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Fables of sexual shenanigans

by Tim Pfaff

 "Confessions of the Fox" author Jordy Rosenberg. Photo: Atlantic/Random House
"Confessions of the Fox" author Jordy Rosenberg. Photo: Atlantic/Random House  

Jordy Rosenberg's "Confessions of the Fox" comes as a sharp reminder of the undervalued business of reading for pleasure. Rosenberg is many things: a trans professor at the University of Massachusetts, Amherst, specializing in 18th-century English literature, and with this rollicking, ribald debut novel, one of the first trans novelists to be published by a Big Five publisher (One World, an Atlantic/Random House imprint). Supremely, he is a born, now accomplished fabulist.

There is prodigious postmodern juju going on between the covers of this entrancing book, much of it of high erudition, if sometimes deeply interred. But you need only read English to revel in it. It's one of those rare books you can decide how far to get in bed with.

Anyway, there are footnotes. Footnotes? Have we here a David Foster Wallace foundling? Yes and no, the duality at the book's beating, not infrequently bleeding heart. The conceit - call it layer #1 - is a manuscript discovered at a university bookstore sale, perhaps the ur-fable of Jack Sheppard, a legendary thief of 18th-century London who may or may not be - the ontological principle of this book's every page - the legendary rogue Berthold Brecht remade as Mack the Knife.

Few sexual thrills top the academic's wet-dream of nabbing a "found" manuscript, which - level two - is that of our present-day interlocutor, Professor R. Voth. He's surely a stand-in for Rosenberg to some degree, a rakish, befuddled academic as preposterous and antiheroic as his Subject (capitalized words appear at random in the "manuscript"), doing battle with his editor and potential publisher, the "Dean of Surveillance."

The footnotes - which the reader comes to crave like a dog waiting for morsels to fall from the master's table - begin, with faux innocence, as Voth's translations of the period's rich, salacious sex slang, perhaps a cocktail of the real thing and Rosenberg's own fevered imagination. Quim, for pussy, and its dozen salty synonyms easily beats out the competition, and there's mollies for queer men. Tellingly, over the course of the two interlocking tales, quim turns out to be, more expansively, any "port of entry" in the sexual body, gender of no consequence - if everything.

The book's big story, Jack's, brings out the genre genius in Rosenberg. Like the gender-ambiguous knight in "Der Rosenkavalier," Jack, like the quim with which he is besotted, has a catalogue of names: Jack Sheppard, Thief of Thieves, Breaker of Latches, Nabber of Horses, Watches, Guineas, and Pence, Son of Eternal Night. He's closer to Robin Hood, with whom he shares a slippery social conscience, than to Mack the Knife.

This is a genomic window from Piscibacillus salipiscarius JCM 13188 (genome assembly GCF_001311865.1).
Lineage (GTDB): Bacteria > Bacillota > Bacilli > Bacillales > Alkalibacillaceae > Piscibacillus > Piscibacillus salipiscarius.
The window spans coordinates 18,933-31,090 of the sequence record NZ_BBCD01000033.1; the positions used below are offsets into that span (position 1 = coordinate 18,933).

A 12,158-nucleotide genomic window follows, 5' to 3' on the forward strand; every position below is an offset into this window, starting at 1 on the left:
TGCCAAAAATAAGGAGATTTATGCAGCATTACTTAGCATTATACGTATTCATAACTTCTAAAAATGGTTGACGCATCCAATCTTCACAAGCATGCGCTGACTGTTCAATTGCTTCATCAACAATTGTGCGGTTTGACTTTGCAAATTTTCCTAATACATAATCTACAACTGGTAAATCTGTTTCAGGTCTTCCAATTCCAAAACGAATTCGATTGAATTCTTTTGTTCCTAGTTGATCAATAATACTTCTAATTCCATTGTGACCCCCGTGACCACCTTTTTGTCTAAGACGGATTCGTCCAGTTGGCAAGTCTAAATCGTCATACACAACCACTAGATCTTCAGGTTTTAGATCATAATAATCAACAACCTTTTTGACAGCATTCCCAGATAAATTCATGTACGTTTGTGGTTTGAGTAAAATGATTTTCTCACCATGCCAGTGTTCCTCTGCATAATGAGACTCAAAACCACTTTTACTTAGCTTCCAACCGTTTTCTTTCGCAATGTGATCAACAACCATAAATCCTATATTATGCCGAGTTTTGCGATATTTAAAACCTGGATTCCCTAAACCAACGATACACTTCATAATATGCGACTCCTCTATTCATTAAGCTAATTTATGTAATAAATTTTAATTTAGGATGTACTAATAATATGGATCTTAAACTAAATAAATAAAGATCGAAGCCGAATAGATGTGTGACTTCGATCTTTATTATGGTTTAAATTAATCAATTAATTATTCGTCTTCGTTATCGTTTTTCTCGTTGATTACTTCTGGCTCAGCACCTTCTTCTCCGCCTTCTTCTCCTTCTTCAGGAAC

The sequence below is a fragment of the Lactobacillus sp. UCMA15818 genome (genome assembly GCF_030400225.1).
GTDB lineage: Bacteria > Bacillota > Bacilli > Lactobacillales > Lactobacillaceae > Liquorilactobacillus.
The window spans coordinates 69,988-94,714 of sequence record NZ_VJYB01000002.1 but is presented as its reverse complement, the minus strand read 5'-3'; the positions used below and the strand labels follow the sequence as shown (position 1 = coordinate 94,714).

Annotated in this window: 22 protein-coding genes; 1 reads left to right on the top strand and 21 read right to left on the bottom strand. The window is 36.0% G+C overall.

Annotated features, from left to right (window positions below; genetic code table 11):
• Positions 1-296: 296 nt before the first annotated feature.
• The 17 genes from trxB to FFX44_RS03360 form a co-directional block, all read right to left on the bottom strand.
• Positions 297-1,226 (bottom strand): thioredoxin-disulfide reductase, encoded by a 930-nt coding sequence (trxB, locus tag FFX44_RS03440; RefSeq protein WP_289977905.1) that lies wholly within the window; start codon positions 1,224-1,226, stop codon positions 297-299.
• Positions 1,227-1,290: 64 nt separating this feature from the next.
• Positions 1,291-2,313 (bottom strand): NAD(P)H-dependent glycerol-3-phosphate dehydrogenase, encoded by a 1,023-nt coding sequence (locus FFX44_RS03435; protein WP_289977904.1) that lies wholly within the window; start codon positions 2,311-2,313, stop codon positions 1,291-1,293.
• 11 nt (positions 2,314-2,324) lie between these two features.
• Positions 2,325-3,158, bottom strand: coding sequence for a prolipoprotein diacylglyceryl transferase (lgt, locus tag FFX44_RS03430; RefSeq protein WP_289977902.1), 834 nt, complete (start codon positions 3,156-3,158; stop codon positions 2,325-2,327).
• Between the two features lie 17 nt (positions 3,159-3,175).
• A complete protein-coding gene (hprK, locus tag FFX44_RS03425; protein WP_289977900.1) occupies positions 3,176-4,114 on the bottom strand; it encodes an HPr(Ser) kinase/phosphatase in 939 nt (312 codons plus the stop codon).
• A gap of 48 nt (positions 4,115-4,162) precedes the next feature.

There's irresistible comedy in his criminality, and all his swashbuckling does little to conceal the anxious antihero lurking beneath the curtains. His obsession with fucking in its myriad forms thinly veils his performance-related terror as well as excitement that underlies that. I may be staring into a Rorschach blot myself here, but somewhere near the core of his appeal is Jack the Everywuss.

And while we're on Rorschach, Rosenberg puts the craven cis-gender fascination with trans genitalia in plain view. Exactly where the Dean of Surveillance wants more of that - as if it were a uniform thing - Voth substitutes for the "missing page" a version of 18th-century novelist Lawrence Sterne's "marbled page," an image that stares back at you the more you inspect it.

In the arena of transition, there is the slapstick gore of the corrective surgery of Jack's dugs. The blood everywhere (and the inversion of the Adam's rib motif that also runs through the novel) notwithstanding, at the climax there's the quack surgeon's drunken collapse on his patient's chest.

To the rescue, as always, is Bess Khan, the dark-eyed South Asian doxy (surely you can guess) who is Jack's lodestar in this book rich with ships, sailors and cargo, and the tale's most deeply sympathetic character. She's as fascinated as anyone with Jack's "wild part," but is content to call it - and him - Something!

There's plenty of mucilage, sticky and otherwise, binding the novel's two levels, including Spinoza's "Ethics," a copy of which is Bess' bedtime reading. The "gentle" philosopher's work also points, not always obliquely, to the novel's deep if clandestine morality, its serious concerns with the plight, not just the capers, of the desperate poor and the menace of the ever-expanding police state.

Despite all the shenanigans, intellectual and sexual, Rosenberg's not fucking with you, the reader, in "this living diorama of flesh worship. The kind that only queers understand. We who have been given our lives for the love of flesh."

In his valediction, Voth declaims, "Dear reader, if you are you - the one I edited this for, the one I stole this for - and if you cry a certain kind of tears - the ones I told you about, remember? - you will find your way to us."

"Confessions of the Fox" author Jordy Rosenberg. Photo: Atlantic/Random House

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